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11502RE: [Michalak] Re: Can of worms question....(long)

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  • Chris Partridge
    Nov 1, 2005
      I think the rationale behind a boiling test is that it is 'accelerated',
      rather than a reflection of real conditions.
      I would say that a glue that passes a boil test is more likely to stand up
      to years in damp conditions than one that didn't, but I haven't got the time
      to do a 10 year programme of tests to find out for sure. Any info is better
      than none.

      -----Original Message-----
      From: Michalak@yahoogroups.com [mailto:Michalak@yahoogroups.com] On Behalf
      Of mrusson
      Sent: 01 November 2005 15:12
      To: Michalak@yahoogroups.com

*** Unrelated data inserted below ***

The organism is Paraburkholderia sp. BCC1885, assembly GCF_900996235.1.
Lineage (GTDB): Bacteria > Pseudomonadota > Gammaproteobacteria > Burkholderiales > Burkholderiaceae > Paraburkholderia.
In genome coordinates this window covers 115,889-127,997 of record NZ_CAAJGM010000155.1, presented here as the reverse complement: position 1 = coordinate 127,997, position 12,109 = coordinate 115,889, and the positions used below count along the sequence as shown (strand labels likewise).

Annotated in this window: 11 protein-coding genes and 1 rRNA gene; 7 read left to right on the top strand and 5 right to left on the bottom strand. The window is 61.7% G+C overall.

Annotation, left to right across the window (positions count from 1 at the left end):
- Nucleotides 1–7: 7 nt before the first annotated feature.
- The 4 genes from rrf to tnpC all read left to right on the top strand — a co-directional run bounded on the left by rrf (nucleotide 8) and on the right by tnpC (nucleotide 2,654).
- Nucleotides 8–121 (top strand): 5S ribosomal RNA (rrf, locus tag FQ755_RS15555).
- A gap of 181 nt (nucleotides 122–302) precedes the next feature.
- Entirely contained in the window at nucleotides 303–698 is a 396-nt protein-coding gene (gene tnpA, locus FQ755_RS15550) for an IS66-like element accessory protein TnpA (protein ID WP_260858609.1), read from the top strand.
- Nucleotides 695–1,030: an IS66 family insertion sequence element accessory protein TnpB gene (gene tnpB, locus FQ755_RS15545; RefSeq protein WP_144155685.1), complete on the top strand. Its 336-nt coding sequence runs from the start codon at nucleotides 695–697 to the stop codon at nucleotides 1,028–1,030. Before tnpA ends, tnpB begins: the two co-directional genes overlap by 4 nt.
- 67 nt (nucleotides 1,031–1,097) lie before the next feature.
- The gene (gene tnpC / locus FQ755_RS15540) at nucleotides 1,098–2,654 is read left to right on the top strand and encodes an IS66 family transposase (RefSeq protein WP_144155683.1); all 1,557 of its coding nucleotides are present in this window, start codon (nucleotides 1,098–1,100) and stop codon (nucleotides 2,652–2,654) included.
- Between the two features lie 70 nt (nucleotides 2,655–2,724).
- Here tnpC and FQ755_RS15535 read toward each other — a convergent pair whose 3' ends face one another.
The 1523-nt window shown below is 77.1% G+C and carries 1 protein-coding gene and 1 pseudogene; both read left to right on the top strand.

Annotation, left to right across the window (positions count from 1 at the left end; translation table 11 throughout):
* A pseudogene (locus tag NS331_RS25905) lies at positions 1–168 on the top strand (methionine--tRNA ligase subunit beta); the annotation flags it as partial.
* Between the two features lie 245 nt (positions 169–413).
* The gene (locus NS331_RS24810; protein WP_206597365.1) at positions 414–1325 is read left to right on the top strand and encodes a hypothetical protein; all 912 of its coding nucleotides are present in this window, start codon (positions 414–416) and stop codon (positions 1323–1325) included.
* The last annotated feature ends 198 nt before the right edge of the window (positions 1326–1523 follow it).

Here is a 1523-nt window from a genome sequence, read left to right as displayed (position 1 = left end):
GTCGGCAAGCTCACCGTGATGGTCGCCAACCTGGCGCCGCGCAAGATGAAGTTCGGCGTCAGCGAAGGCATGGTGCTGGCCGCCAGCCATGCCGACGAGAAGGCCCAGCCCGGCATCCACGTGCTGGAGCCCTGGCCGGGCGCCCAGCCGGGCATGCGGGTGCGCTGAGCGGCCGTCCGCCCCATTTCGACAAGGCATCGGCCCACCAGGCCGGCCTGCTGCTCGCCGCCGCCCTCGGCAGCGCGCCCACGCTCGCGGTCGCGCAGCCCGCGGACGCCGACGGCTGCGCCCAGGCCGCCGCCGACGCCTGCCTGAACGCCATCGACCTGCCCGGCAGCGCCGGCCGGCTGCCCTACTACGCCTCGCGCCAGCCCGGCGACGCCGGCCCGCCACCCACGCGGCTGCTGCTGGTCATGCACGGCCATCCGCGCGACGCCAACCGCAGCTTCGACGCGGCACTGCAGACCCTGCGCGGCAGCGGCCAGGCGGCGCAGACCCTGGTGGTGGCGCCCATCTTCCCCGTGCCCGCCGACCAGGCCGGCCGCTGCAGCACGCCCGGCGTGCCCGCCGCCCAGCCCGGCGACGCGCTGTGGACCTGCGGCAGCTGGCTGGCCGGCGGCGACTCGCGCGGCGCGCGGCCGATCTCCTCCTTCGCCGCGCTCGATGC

Subject: [Michalak] Re: Can of worms question....(long)

      Thanks for the link to that web site. The one problem i have with
      boiling tests, is that a boat will never see boiling water. A soak test
      is somewhat valid, but even using epoxy, a plywood boat will delaminate
      very easily after long soaking. I would hope that a sandwich core
      plywood boat covered in epoxy and fiberglass would never see that kind
      of soaking problem. If it does, the old rule of thumb comes into play.
      That rule is "from compost it came and to compost it shall return". :o)

      M Russon

      --- In Michalak@yahoogroups.com, "Pertti Kinnunen"
      <pertti.kinnunen@s...> wrote:
      > Hi!
      > A finnish guy Hannu Vartiala has made a small clue test, results on
      > his homepage at http://www.gsahv.pp.fi/glue/glue.htm . (Not all of
      > these glues area available on the international market, but the test
      > is easy to repeat in your own kitchen, if you are interested).

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